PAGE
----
The cost of houses is rising. When to increase your budget, and when to keep your original price

Jun 11, 2022

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The housing market is hot right now — if you're a seller.

Buyers, on the flip side, are having a harder time finding homes.

Americans are aware of the struggles they face in buying a home. More than 70% of U.S. adults believe the housing market is currently in a bubble, and more than half say it's a bad time to buy a home, according to a survey of more than 7,000 adults from Momentive.

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Price is a major factor that's keeping potential buyers on the sidelines — some 38% said they have delayed or canceled plans to buy a home due to inflation. People of color were also more likely to push off a home purchase due to rising costs, the survey found.

"More scuttled or delayed plans to buy among these groups threatens to exacerbate already wide gaps in homeownership rates along racial and ethnic lines," said Jon Cohen, chief research officer at Momentive.

In April, the median sales price for homes in the U.S. was $391,200, a nearly 15% increase from a year earlier, according to data from the National Association of Realtors.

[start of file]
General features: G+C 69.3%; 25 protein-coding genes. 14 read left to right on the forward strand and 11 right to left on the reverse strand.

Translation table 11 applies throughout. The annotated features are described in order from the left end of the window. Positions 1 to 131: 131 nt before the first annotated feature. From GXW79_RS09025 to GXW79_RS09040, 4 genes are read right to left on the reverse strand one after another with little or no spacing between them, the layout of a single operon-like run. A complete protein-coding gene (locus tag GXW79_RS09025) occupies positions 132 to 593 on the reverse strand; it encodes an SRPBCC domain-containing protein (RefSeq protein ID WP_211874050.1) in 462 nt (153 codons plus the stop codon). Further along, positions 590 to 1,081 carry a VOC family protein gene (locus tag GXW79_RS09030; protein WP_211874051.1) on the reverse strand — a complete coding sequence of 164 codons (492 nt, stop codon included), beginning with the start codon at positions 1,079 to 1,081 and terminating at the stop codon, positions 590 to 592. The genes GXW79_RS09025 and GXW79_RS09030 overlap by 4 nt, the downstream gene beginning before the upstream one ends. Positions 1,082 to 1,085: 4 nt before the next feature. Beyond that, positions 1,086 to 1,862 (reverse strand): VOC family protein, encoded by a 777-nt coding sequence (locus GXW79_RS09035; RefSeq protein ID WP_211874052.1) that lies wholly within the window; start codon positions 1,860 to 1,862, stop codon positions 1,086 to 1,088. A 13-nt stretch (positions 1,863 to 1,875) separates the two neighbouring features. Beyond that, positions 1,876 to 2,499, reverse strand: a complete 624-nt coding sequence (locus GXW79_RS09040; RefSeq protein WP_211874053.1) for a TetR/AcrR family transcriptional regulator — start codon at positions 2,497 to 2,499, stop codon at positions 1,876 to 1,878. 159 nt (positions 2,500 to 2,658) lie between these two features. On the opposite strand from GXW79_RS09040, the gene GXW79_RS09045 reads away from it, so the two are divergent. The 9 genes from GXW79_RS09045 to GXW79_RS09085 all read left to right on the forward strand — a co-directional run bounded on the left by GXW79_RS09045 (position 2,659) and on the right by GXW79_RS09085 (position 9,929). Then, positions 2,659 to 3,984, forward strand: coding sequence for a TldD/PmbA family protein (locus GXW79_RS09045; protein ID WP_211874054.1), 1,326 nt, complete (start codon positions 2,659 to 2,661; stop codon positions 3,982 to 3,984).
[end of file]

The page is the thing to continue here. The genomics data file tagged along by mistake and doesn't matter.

At the same time, mortgage rates are also increasing, which means buyers with loans will pay more for them, as well, said Danielle Hale, chief economist at Realtor.com.

That can hurt younger consumers, as well as first-time buyers, according to Hale. It also means that homeownership as a path to building wealth is now out of reach for many.

"It's a very competitive market for those who are shopping at the top of their budgets," said Peter Murray, a realtor and the principal broker at Murray Co. Real Estate in Frederick, Maryland. "There's a lot of disappointments."

Everyone is getting squeezed

Seksan Mongkhonkhamsao

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